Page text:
The High-Luminosity LHC (HL-LHC) is requiring operation of the LHC and associated detectors at luminosities of up to (5-7.5)x10^34 cm-2s-1, with the goal of accumulating an integrated luminosity of 3000 fb-1. To be able to retain interesting physics events even at rather low transverse energy scales for single objects, increased trigger rates are foreseen for the ATLAS detector. At the Level-0 and Level-1 selection stage acceptance rates of 1MHz and 400kHz are planned, combined with longer latencies in order to read out the necessary data from all detector channels. Under these conditions, the current read-out of the ATLAS Liquid Argon (LAr) Calorimeters does not provide sufficient buffering and bandwidth capabilities. Furthermore, the expected total on-detector radiation doses of 10^13 neq/cm2 (NIEL) and 0.3 kGy (TID) are beyond the qualification range of the current front-end electronics. For these reasons a complete replacement of the LAr front-end and back-end read-out system is foreseen.
The new electronics must capture the triangular detector pulses of about 600 ns length with signal currents per channel of up to 10 mA and a dynamic range in excess of 16 bit. The noise should be kept below 100 nA and the power per front-end channel should not exceed 50 mW. With the available ASIC technologies different concepts of the read-out design will be possible.
In 180 nm SiGe technology (IBM 7WL) and chosing unipolar shaping, two gain stages can cover the desired dynamic range. An ADC matching this pre-amplifier and shaper will need to provide 14 bit digitization range. Such a design is shown to meet the noise requirements and achieve an integral non-linearity below 0.1%. Moreover, in simulations of the complete read-out chain using the unipolar shaping approach signal pile-up is introducing a controllable baseline shift, and an additional digital CR shaping stage does not introduce a degradation of the energy resolution.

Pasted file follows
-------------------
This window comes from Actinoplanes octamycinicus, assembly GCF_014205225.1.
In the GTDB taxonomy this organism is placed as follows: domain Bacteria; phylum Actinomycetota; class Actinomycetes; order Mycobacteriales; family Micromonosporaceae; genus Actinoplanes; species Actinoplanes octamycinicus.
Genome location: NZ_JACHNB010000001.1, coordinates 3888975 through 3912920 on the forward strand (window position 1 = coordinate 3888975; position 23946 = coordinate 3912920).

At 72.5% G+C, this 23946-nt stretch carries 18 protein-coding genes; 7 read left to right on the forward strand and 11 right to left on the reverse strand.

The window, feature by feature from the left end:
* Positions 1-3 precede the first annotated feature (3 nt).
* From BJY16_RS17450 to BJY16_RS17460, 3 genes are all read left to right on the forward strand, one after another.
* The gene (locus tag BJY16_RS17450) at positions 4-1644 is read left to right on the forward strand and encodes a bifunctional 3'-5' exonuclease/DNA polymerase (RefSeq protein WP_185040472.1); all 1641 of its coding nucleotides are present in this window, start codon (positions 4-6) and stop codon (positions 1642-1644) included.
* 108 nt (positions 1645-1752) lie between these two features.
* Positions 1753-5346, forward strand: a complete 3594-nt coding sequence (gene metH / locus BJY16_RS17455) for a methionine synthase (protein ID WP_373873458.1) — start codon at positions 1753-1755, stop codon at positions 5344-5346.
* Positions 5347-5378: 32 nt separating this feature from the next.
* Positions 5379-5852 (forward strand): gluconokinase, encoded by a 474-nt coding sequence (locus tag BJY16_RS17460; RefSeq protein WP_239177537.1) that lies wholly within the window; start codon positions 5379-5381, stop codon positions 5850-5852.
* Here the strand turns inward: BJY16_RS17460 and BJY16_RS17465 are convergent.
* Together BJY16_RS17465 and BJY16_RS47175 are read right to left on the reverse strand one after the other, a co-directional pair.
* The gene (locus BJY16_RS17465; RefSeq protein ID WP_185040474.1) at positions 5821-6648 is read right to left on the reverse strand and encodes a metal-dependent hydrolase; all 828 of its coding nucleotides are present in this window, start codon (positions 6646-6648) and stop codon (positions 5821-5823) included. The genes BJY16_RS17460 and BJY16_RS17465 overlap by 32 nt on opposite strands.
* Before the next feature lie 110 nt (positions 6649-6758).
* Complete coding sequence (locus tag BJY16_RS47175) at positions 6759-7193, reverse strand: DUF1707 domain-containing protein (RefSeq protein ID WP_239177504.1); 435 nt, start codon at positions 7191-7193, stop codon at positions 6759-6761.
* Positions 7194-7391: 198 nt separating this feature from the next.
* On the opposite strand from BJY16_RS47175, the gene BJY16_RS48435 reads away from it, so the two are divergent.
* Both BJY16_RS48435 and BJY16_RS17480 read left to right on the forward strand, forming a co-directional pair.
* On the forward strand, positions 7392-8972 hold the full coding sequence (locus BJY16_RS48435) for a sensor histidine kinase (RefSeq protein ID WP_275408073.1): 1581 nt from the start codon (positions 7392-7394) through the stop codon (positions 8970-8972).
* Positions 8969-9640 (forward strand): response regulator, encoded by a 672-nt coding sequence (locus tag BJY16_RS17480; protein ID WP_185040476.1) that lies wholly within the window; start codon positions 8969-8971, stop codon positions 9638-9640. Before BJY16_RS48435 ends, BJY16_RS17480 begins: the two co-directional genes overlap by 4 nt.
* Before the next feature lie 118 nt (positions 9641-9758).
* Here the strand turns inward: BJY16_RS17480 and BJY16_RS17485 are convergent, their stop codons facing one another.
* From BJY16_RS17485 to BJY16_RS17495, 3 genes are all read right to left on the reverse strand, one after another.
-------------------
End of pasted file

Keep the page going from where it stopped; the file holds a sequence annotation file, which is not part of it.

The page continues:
Alternatively, a development of pre-amplifier and shaper as well as SAR ADCs is performed in 65 nm CMOS technology. Due to the lower voltage range, a 4-gain design of the analog part is studied with programmable peaking time to optimize the noise level in presence of signal pile-up. The 64 nm ADC is laid out in SAR architechture and is completed with an active SEE detection mechanism by feeding the signals into two ADCs in parallel and comparing their output. In this way, the signal-to-noise ratio can be further improved in presence of radiation. Results for a 80 MHz 12-bit prototype design show ENOB values above 10.8 bits after 10 kGy irradiation, and similar performance is reached for a 14-bit layout.
In this contribution, results from simulation of the performance of the ATLAS LAr Calorimeter read-out system for the different options, as well as from the design studies and first test of the ASIC components will be presented.